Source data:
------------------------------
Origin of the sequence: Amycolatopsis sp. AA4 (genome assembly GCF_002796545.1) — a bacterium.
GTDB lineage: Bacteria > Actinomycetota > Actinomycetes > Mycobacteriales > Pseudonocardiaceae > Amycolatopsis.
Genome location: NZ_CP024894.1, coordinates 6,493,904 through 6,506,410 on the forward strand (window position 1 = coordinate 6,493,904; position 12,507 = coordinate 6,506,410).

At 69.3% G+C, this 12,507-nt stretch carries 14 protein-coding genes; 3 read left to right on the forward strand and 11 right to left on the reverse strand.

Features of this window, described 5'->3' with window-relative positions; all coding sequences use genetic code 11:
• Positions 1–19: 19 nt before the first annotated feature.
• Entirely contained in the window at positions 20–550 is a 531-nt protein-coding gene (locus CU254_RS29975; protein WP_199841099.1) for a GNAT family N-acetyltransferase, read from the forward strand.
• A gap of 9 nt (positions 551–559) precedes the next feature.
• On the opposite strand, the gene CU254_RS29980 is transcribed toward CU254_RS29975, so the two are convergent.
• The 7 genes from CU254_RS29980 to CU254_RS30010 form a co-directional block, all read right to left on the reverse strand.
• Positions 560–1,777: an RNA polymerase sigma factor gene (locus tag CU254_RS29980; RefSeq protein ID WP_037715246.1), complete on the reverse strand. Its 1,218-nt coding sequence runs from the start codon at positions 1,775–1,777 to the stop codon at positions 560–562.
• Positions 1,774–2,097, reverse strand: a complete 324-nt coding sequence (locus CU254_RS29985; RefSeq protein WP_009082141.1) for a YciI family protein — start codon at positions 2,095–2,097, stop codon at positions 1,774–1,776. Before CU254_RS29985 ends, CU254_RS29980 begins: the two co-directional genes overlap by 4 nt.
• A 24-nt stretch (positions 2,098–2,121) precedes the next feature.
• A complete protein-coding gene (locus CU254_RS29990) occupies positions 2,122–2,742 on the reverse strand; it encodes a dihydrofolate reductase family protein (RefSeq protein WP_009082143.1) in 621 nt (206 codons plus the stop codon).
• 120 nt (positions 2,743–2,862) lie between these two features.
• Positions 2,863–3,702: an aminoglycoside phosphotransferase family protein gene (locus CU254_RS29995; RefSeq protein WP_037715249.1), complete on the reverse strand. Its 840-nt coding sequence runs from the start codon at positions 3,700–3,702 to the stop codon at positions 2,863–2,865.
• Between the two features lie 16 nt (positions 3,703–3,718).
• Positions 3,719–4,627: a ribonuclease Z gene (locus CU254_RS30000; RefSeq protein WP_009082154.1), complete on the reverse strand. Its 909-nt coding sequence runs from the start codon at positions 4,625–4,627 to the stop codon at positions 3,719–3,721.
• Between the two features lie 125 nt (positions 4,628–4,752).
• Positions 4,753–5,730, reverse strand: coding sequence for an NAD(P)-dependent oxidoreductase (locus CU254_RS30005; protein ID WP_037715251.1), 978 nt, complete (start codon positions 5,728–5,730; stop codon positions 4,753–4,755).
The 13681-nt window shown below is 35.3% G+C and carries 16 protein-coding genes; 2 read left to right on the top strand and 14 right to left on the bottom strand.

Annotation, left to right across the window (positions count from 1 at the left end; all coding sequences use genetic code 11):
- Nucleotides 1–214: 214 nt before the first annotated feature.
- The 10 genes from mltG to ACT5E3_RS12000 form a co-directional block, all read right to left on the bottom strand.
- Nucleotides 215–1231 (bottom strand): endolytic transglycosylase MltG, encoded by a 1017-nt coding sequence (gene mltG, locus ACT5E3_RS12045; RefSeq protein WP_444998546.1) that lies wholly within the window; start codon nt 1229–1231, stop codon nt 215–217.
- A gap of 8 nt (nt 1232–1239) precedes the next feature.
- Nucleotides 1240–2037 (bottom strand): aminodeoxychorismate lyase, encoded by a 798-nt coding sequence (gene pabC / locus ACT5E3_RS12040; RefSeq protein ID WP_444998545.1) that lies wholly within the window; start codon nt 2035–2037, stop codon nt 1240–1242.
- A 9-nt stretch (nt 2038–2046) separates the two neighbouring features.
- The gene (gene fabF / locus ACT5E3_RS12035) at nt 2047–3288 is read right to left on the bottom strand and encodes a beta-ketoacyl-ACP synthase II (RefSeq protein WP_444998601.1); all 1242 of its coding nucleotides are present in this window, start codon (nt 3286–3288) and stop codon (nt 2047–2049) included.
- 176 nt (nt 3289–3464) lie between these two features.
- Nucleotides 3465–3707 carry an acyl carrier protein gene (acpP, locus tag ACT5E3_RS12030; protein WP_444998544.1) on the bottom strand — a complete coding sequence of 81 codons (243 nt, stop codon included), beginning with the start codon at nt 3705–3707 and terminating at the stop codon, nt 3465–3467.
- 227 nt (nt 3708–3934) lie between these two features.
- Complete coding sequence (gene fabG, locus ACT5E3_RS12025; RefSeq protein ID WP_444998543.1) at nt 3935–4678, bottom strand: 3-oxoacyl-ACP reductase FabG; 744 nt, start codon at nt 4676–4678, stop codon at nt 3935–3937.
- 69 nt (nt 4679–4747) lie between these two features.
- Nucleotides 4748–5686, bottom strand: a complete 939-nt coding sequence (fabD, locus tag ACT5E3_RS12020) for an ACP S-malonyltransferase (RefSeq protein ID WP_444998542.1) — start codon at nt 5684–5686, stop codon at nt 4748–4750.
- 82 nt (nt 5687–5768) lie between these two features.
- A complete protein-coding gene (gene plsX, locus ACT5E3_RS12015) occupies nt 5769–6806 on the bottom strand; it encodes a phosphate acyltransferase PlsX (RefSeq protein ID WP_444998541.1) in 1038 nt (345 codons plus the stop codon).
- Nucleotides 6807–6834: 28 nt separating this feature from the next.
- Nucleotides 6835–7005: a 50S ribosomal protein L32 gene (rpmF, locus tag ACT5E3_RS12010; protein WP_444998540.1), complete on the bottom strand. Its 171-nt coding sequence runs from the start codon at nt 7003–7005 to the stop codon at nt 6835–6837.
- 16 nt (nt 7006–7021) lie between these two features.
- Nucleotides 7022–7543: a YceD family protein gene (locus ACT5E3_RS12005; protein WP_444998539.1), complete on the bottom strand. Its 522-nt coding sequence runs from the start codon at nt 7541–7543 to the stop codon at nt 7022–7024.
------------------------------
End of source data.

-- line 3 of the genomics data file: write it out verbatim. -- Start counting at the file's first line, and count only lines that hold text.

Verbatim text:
Genome location: NZ_CP024894.1, coordinates 6,493,904 through 6,506,410 on the forward strand (window position 1 = coordinate 6,493,904; position 12,507 = coordinate 6,506,410).